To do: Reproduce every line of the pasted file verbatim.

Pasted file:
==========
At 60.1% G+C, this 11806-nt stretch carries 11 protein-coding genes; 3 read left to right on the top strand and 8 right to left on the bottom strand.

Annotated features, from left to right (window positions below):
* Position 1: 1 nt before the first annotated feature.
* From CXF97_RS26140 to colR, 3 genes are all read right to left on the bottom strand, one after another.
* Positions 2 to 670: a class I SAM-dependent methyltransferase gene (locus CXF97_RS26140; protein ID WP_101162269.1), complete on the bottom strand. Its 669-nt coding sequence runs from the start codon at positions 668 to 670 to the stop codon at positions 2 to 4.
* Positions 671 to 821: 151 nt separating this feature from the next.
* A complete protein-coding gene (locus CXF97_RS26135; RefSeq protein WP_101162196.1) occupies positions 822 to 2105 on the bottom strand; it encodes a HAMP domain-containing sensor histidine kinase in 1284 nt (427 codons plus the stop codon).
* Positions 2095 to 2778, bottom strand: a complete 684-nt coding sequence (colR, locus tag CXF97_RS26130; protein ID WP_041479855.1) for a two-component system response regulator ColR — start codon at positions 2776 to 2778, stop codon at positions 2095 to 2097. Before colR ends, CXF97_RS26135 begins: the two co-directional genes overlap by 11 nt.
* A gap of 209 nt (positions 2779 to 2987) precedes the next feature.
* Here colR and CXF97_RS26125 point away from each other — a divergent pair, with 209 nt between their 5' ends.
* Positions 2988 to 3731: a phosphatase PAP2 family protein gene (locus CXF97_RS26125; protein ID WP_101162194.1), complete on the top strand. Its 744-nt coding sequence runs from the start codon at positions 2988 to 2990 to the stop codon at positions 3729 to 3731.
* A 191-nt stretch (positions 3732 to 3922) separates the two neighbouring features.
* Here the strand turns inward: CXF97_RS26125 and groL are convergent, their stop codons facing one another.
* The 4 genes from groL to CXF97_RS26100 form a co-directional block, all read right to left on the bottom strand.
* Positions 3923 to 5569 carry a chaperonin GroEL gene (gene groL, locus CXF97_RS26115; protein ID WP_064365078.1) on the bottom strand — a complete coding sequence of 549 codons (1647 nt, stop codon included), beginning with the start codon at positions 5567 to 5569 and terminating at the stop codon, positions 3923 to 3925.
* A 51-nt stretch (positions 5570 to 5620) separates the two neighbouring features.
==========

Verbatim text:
At 60.1% G+C, this 11806-nt stretch carries 11 protein-coding genes; 3 read left to right on the top strand and 8 right to left on the bottom strand.

Annotated features, from left to right (window positions below):
* Position 1: 1 nt before the first annotated feature.
* From CXF97_RS26140 to colR, 3 genes are all read right to left on the bottom strand, one after another.
* Positions 2 to 670: a class I SAM-dependent methyltransferase gene (locus CXF97_RS26140; protein ID WP_101162269.1), complete on the bottom strand. Its 669-nt coding sequence runs from the start codon at positions 668 to 670 to the stop codon at positions 2 to 4.
* Positions 671 to 821: 151 nt separating this feature from the next.
* A complete protein-coding gene (locus CXF97_RS26135; RefSeq protein WP_101162196.1) occupies positions 822 to 2105 on the bottom strand; it encodes a HAMP domain-containing sensor histidine kinase in 1284 nt (427 codons plus the stop codon).
* Positions 2095 to 2778, bottom strand: a complete 684-nt coding sequence (colR, locus tag CXF97_RS26130; protein ID WP_041479855.1) for a two-component system response regulator ColR — start codon at positions 2776 to 2778, stop codon at positions 2095 to 2097. Before colR ends, CXF97_RS26135 begins: the two co-directional genes overlap by 11 nt.
* A gap of 209 nt (positions 2779 to 2987) precedes the next feature.
* Here colR and CXF97_RS26125 point away from each other — a divergent pair, with 209 nt between their 5' ends.
* Positions 2988 to 3731: a phosphatase PAP2 family protein gene (locus CXF97_RS26125; protein ID WP_101162194.1), complete on the top strand. Its 744-nt coding sequence runs from the start codon at positions 2988 to 2990 to the stop codon at positions 3729 to 3731.
* A 191-nt stretch (positions 3732 to 3922) separates the two neighbouring features.
* Here the strand turns inward: CXF97_RS26125 and groL are convergent, their stop codons facing one another.
* The 4 genes from groL to CXF97_RS26100 form a co-directional block, all read right to left on the bottom strand.
* Positions 3923 to 5569 carry a chaperonin GroEL gene (gene groL, locus CXF97_RS26115; protein ID WP_064365078.1) on the bottom strand — a complete coding sequence of 549 codons (1647 nt, stop codon included), beginning with the start codon at positions 5567 to 5569 and terminating at the stop codon, positions 3923 to 3925.
* A 51-nt stretch (positions 5570 to 5620) separates the two neighbouring features.